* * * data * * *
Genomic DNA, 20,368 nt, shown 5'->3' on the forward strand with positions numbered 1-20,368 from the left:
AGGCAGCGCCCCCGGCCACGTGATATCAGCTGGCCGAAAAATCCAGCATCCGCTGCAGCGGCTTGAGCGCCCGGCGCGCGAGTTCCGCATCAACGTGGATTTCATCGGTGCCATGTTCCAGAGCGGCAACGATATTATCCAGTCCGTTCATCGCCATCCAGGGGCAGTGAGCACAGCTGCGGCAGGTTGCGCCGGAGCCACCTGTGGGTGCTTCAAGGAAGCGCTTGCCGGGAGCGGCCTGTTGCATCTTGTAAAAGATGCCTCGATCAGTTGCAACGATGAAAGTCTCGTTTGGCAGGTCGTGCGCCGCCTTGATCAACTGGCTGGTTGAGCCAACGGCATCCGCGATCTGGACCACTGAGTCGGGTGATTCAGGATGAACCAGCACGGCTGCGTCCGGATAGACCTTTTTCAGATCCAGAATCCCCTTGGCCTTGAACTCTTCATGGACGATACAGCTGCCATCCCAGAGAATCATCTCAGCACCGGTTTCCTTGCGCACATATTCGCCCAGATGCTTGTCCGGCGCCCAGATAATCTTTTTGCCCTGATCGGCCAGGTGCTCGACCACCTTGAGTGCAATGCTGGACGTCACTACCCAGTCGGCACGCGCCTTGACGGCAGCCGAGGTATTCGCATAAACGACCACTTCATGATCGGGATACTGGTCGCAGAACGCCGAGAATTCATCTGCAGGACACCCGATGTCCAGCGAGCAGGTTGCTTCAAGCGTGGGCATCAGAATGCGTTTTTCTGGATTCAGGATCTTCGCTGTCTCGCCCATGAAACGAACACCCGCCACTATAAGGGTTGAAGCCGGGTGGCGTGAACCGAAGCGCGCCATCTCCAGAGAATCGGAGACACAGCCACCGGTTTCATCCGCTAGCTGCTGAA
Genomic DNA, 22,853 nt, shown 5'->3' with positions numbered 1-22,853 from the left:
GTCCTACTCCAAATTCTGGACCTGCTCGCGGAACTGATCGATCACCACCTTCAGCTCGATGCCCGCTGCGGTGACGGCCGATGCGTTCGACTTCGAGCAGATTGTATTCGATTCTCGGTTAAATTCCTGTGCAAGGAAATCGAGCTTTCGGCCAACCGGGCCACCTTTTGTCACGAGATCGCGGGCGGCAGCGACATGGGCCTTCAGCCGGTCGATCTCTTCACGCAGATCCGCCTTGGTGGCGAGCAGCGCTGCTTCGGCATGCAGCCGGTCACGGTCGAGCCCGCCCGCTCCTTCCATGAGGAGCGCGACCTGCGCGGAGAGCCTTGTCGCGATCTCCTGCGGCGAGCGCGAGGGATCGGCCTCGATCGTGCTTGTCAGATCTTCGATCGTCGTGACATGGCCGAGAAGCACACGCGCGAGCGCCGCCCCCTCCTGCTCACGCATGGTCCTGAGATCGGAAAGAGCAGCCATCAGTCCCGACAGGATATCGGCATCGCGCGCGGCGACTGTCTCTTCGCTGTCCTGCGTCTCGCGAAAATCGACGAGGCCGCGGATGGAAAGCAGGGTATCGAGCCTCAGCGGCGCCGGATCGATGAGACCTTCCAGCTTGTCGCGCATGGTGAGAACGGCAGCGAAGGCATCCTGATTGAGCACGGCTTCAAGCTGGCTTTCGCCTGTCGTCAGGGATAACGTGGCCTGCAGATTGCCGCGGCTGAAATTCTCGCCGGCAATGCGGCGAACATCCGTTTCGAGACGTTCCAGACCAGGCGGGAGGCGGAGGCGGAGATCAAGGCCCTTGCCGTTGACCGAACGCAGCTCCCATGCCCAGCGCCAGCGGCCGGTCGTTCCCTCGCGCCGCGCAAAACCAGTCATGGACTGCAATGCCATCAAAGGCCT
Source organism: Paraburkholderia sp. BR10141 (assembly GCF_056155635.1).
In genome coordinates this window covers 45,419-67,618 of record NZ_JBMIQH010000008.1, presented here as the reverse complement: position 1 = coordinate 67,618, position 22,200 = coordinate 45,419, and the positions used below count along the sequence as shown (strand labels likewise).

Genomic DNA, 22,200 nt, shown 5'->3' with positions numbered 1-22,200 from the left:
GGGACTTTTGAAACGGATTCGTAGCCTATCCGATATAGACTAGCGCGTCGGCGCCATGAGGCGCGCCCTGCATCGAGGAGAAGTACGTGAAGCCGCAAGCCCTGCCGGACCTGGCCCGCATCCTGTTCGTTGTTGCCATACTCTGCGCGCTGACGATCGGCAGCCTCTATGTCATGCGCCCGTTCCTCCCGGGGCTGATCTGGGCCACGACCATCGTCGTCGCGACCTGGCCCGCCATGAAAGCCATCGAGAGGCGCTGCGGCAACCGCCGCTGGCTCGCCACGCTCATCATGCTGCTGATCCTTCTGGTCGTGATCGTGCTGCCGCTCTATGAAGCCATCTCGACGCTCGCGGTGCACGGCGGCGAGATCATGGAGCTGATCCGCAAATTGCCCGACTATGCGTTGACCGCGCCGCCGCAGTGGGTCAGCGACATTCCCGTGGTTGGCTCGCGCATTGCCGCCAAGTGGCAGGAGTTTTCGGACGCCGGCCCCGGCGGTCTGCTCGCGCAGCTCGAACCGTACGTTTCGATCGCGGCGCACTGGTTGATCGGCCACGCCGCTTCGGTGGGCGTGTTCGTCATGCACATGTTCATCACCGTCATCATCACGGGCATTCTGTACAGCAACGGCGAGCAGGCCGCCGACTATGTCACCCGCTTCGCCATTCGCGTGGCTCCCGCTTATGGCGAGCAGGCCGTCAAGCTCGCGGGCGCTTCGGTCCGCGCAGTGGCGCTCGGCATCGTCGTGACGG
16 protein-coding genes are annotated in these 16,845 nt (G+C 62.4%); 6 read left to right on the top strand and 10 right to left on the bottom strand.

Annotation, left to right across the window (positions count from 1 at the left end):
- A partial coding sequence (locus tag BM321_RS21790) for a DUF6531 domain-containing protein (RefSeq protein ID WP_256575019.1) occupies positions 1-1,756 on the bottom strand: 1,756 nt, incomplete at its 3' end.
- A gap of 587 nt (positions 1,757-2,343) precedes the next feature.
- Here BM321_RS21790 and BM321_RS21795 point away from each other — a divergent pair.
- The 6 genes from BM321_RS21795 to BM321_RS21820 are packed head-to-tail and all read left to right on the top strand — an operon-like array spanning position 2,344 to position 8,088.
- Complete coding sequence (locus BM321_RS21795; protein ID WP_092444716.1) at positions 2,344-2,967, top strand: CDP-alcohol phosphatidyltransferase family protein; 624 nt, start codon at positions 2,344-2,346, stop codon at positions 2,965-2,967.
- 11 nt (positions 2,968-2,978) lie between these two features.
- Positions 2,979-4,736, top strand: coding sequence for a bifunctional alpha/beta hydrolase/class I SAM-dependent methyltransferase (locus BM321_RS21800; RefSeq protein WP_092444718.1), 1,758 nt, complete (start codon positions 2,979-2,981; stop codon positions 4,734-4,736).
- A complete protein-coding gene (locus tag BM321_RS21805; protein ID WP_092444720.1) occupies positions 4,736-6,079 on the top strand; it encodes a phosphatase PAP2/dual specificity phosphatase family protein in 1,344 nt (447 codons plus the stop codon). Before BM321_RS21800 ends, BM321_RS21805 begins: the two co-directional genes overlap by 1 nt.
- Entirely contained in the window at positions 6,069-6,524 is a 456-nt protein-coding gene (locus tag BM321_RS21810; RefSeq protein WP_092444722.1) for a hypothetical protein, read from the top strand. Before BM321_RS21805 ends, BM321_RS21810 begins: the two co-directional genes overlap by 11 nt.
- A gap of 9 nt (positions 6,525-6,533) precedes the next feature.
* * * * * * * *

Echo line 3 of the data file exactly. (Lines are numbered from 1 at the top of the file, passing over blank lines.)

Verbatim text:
Genomic DNA, 22,853 nt, shown 5'->3' with positions numbered 1-22,853 from the left: